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Business is cozying up to iOS 7

iOS 7 has been officially available since September 18, and given the attitude of corporations to move slowly on operating system updates and embracing new technologies, you might expect that it will take time for iOS 7 to make it into the executive suite. Joel Mathis at Macworld says that nothing could be further from reality in a post today titled "Why businesses are embracing iOS 7."

Mathis quotes Erik Frieberg of VMWare as saying that "You might even say that iOS is the most corporate-friendly OS on the market right now." Through a series of discussions with mobile enterprise experts, Macworld found that they are quite happy with iOS 7's advances in five main areas:

  • Device security: Activation Lock makes it easy to keep thieves or those who find lost devices from being able to restore or reactivate devices running iOS 7, and Touch ID on the iPhone 5s provides an added layer of security.
  • App security and management: In a world where iPhones and iPads are entering corporations as part of "bring your own device" initiatives, being able to create a dividing line between corporate apps and data and personal usage is important. iOS 7's Per App VPN feature means that corporate apps can easily connect to a company's virtual private network for work, while personal apps cannot. Distribution and management of apps is simpler now, and Enterprise Single Sign-on gives users access to multiple apps with one passcode entry.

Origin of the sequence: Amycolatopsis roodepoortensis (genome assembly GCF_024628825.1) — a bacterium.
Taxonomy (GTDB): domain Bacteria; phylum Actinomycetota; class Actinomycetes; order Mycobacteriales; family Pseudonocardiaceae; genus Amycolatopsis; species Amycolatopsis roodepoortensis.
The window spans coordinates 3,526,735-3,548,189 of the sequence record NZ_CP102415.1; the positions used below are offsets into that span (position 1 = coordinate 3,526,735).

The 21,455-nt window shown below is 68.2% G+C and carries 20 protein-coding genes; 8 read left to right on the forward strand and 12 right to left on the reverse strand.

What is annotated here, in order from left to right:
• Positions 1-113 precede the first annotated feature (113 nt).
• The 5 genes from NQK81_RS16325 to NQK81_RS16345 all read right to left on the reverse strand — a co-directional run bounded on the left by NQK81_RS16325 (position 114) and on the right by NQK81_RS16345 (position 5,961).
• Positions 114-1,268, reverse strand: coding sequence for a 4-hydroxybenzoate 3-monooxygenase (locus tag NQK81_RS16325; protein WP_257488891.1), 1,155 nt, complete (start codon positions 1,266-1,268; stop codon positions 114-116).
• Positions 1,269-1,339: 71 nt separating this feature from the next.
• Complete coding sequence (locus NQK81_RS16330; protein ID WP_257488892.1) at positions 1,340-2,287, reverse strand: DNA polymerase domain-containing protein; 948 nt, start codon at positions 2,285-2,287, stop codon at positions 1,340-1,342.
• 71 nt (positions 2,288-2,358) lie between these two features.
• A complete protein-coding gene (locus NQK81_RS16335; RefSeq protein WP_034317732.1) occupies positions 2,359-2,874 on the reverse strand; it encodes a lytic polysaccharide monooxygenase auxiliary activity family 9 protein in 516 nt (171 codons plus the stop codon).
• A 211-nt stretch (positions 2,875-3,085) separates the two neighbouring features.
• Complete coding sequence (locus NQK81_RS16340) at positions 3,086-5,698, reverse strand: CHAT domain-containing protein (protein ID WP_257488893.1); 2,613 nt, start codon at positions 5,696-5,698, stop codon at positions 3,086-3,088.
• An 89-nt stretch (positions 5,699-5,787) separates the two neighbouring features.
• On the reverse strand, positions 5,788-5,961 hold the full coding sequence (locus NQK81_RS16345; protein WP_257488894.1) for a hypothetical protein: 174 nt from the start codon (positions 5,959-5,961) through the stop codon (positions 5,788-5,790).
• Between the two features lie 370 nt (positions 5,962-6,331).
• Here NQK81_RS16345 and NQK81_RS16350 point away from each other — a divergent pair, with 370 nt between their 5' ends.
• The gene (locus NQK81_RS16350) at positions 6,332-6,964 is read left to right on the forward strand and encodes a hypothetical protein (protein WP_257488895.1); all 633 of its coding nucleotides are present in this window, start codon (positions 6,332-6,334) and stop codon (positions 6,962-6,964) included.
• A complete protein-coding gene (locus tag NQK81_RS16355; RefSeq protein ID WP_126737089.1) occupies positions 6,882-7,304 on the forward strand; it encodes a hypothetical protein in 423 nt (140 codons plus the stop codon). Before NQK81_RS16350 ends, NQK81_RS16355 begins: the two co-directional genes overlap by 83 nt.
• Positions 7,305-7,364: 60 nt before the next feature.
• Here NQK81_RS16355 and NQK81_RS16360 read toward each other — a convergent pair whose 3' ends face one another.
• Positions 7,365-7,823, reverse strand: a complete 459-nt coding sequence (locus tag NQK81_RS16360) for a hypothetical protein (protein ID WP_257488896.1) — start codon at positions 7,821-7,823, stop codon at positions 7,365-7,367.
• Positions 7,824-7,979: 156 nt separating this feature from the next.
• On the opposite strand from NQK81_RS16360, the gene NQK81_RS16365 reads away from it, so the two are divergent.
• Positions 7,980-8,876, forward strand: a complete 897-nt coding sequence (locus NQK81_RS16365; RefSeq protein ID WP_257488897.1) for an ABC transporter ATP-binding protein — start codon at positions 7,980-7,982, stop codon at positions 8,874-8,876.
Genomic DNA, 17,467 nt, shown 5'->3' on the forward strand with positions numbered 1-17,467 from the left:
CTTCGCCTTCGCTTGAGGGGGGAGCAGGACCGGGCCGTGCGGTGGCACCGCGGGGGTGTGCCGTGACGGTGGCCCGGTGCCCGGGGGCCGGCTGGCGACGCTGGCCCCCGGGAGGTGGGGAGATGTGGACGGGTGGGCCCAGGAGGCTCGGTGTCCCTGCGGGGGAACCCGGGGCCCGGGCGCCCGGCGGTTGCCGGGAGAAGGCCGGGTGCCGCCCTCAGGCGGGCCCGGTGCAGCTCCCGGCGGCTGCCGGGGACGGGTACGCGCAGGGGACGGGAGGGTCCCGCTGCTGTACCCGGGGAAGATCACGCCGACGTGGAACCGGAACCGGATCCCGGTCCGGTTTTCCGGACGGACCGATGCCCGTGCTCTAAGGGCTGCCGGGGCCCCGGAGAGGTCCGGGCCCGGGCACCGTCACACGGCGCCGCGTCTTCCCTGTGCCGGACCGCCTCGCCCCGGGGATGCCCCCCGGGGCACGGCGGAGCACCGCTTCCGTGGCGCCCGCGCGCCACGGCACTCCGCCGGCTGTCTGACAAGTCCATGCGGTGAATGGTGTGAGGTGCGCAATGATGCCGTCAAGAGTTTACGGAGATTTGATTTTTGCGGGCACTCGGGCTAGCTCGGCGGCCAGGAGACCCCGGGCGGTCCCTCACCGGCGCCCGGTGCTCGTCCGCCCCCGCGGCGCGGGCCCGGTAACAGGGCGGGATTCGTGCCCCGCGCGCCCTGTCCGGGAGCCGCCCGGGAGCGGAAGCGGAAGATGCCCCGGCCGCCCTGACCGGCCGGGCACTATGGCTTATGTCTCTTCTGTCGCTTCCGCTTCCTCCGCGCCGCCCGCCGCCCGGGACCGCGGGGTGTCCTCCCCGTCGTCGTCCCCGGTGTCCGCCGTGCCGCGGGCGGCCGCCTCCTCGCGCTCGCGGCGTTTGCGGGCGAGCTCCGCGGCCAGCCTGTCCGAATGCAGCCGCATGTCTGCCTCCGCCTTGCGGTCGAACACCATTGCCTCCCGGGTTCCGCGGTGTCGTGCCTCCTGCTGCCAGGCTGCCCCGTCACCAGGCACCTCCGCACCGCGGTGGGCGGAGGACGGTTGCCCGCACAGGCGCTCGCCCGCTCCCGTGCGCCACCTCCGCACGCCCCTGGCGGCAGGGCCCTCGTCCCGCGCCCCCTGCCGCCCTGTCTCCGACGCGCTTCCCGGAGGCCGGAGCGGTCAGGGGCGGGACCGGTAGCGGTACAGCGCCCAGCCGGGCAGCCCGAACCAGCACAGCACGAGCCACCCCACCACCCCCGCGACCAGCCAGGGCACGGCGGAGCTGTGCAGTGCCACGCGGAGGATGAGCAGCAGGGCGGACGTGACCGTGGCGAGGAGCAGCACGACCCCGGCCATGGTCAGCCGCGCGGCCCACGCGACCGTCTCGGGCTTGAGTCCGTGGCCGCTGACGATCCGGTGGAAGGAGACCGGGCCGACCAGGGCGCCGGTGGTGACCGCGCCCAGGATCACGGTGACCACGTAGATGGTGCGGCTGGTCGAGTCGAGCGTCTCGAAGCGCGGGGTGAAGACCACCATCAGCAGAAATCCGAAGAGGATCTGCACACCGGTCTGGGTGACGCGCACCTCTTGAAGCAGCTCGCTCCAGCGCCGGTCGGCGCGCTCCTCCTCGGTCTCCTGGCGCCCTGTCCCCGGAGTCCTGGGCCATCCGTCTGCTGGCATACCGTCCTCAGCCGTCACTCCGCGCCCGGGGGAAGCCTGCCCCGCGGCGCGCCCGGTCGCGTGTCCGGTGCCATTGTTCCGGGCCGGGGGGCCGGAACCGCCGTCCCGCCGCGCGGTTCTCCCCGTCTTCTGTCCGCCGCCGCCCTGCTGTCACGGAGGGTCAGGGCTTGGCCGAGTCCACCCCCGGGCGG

• Tools for teamwork: Here, Mathis notes that iOS 7's AirDrop capabilities are being used in Kibit's Collaborate app for file exchange purposes. Those same capabilities can power other collaborative apps that are still on the drawing boards.
  • Widespread adoption: Corporations don't have to deal with multiple versions of the operating system due to easy updates. Mixpanel's trend data shows that almost 70 percent of iOS devices are now running iOS 7 after just two and a half weeks. That's easier on corporate IT departments, as they don't need to design app deployments for multiple versions of an OS.
  • Free office apps: Now that iWork is available for free on new iPhones running iOS 7, Apple can compete with Microsoft Office with three apps that appeal to corporate users.

Mathis' post concludes with a wish-list of items that corporate IT leaders are hoping Apple embraces for future versions of iOS, but he points out that "despite these shortcomings, the experts consulted by Macworld seemed uniformly impressed by iOS 7."

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